N.J. native Mitch Goldstein’s 20-year musical and spiritual journey with Ladysmith Black Mambazo.
A year after Paul Simon released his boundary-shattering 1986 “Graceland” album, which he recorded with several black singers and groups when apartheid still reigned in South Africa, Brooklyn-born music lover Mitch Goldstein went to a Simon concert at Radio City Music Hall.
He didn’t know it would change his life.
After the concert, which featured Ladysmith Black Mambazo, a now-iconic South African men’s choral group that had performed on the album, Goldstein, then a few years out of college and working for a concert-booking agency in central New Jersey, noticed some people walking down a flight of stairs. They were headed to a private reception for the performers. They had tickets for the reception. Goldstein didn’t.
So he snuck in. Taken by “the sincerity … the authenticity” of the black singers, he wanted to offer them words of appreciation. A policeman caught him, and showed him the door. Goldstein snuck in again. “I was caught four times,” he says.
Finally, the officer, sensing Goldstein’s genuine interest in meeting Ladysmith Black Mambazo, pulled a ticket out of his pocket and gave it to Goldstein.
Persistence pays, says Goldstein, who found himself a few years later working for a small, soon-to-disband management team in Manhattan that handled the group’s affairs. When it was uncertain who would take over the group’s responsibilities, the members approached Goldstein and asked him to become their manager.
And for the last 20 years, Goldstein has served them fulltime, drinking in the group’s lilting and plaintive music and traveling the world with what have arguably become South Africa’s most prominent entertainers. Goldstein splits his time between his home in Montclair, N.J., where he and his wife live, his second home in Durban (at the house of Ladymith’s founder Joseph Shabalala), where he spends four months of the year, and hotel rooms the world over when Ladysmith is on tour.
His original exposure to the group, “knowing how powerful their singing was,” influenced his career, says Goldstein, who is 50. “It’s my journey,” one he describes as a spiritual one laden with meaning that goes beyond music.
Though he joined Ladysmith — nine men from the Durban area who began harmonizing together in the early 1960s, did their first radio broadcast in 1970, and eventually sang a message of reconciliation in the waning years of apartheid — after they came to world attention as part of the “Graceland” album, Goldstein has helped sustain their prominence since then.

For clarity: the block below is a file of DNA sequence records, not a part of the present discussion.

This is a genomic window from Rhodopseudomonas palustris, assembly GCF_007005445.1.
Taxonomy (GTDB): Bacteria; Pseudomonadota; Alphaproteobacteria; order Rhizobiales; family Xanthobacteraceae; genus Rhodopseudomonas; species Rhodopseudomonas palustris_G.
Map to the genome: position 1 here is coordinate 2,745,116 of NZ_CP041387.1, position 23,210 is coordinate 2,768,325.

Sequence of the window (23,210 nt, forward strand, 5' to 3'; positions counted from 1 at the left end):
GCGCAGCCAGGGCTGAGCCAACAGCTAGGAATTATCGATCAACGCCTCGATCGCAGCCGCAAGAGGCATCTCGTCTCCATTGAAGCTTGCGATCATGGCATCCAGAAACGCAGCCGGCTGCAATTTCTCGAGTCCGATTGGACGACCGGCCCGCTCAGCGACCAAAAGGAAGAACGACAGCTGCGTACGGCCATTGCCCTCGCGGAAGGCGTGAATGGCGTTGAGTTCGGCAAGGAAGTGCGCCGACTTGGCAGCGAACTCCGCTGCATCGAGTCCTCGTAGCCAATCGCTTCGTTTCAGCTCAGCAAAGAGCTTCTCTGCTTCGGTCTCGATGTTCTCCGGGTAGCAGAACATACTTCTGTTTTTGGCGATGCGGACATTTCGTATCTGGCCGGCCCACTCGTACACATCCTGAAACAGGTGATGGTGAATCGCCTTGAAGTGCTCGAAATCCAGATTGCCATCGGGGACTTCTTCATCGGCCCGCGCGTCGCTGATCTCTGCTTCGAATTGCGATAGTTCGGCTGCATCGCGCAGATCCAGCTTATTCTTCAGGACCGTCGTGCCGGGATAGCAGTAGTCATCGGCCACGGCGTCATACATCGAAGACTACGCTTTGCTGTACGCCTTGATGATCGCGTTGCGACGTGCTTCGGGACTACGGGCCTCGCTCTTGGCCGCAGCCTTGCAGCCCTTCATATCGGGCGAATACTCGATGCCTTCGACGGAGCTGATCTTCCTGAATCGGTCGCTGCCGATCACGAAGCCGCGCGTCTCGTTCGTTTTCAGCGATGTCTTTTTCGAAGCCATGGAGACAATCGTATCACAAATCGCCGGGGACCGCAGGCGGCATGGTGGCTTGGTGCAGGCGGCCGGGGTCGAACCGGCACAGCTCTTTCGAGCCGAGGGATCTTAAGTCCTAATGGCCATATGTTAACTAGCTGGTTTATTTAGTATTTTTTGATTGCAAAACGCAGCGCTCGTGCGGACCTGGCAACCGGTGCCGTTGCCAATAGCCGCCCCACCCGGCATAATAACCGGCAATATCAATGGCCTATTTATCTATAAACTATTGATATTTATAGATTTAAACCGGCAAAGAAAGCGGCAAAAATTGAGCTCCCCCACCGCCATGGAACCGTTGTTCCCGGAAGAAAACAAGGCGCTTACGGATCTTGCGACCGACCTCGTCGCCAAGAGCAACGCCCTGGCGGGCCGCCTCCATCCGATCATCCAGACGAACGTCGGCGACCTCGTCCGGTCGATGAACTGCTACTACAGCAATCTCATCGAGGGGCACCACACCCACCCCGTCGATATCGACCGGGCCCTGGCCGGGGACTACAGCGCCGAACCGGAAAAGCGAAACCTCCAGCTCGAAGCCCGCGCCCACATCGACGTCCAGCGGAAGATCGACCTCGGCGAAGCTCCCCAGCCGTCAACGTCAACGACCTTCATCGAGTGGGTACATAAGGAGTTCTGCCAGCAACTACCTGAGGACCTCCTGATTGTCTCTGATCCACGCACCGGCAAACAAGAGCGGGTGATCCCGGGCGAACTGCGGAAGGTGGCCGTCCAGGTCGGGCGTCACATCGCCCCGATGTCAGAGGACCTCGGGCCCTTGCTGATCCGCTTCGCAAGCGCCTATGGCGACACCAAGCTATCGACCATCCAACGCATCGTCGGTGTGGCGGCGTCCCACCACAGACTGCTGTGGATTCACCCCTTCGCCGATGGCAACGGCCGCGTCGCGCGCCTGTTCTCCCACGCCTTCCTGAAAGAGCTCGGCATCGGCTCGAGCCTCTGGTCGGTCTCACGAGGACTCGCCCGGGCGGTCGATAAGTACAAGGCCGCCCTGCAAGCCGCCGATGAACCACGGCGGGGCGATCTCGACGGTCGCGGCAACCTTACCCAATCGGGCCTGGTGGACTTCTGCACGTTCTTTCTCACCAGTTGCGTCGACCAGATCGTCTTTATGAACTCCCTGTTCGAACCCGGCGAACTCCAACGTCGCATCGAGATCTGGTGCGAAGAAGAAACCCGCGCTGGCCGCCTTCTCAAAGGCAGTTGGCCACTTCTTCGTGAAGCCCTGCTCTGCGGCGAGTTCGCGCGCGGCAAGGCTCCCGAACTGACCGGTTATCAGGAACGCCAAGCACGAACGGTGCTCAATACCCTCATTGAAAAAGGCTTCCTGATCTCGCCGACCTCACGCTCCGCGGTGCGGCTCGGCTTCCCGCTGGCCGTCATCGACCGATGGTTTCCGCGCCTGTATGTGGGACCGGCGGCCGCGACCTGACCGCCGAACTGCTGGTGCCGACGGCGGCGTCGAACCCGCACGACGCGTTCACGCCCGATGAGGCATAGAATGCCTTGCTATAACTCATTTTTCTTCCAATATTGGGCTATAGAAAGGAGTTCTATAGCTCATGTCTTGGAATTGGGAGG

Today, Ladysmith is making headlines as the focus of the recent documentary “Under African Skies,” which opened for a short run here earlier this month, will likely return next month and will be shown on the A&E cable channel on Friday, May 25. The film, commemorating the 25th anniversary of “Graceland,” tells the retrospective story of Simon’s controversial 1985 appearance in South Africa; the controversy stemmed from the fact that the concert defied the international United Nations boycott of performing in apartheid South Africa. Simon said his public recognition of talented black musicians like Ladysmith Black Mambazo was itself an act of defiance of apartheid.
For Goldstein, onetime prospective accountant and history professor, onetime “hippie,” onetime “Deadhead,” a “left-leaning, Upper West Side — not Upper East Side — New York Jew,” the work with Ladysmith has fulfilled his longtime desire to combine his interests in music and business, travel the world and have “an adventure.”
He’s lost count of how many miles he’s logged with the group in Africa, Europe, Asia and Australia (with stops at Carnegie Hall, Buckingham Palace and the Nobel Peace Prize ceremony in Oslo), as it spreads it soulful sound — part gospel, part traditional Zulu melodies — around the world.
And his initial wanderlust has grown into a spiritual journey, his contribution to the world, since he grew up too late to become a Civil Rights or anti-apartheid activist. Goldstein says he has embraced the group’s message of tolerance that has shown an interracial appeal. “I’m playing my part,” he says.
“It isn’t just an [musical] act,” says Goldstein, who now produces some of the group’s music. Its distinctive, swaying sound is a symbol of the “new” South Africa, a place working to overcome its racist past. “They are people who represent something,” he says.
At home and abroad — from Cape Town to the Vatican to “Sesame Street” — the group plays before racially mixed audiences; a Ladysmith concert serves as a tacit example of a divided society coming together. “They represent hope,” Goldstein says of the singers. They don’t have an agenda other than spreading a message of hope.”
If Ladysmith Black Mambazo is the public face of South Africa, Goldstein is a quiet presence. “I’m a very behind-the-scene guy.”
The anomaly of a white, American, secular Jew managing the career of a major black, African singing group (former president Nelson Mandela called them “South Africa’s cultural ambassadors”) is not lost on Goldstein.
“I’m aware of it,” he says over a plate of latkes at a kosher deli near his mother’s home in Fairlawn one recent afternoon; he is back home before he returns to South Africa in a few months. He says his acceptance by Ladysmith Black Mambazo is another way the group is “breaking down boundaries.”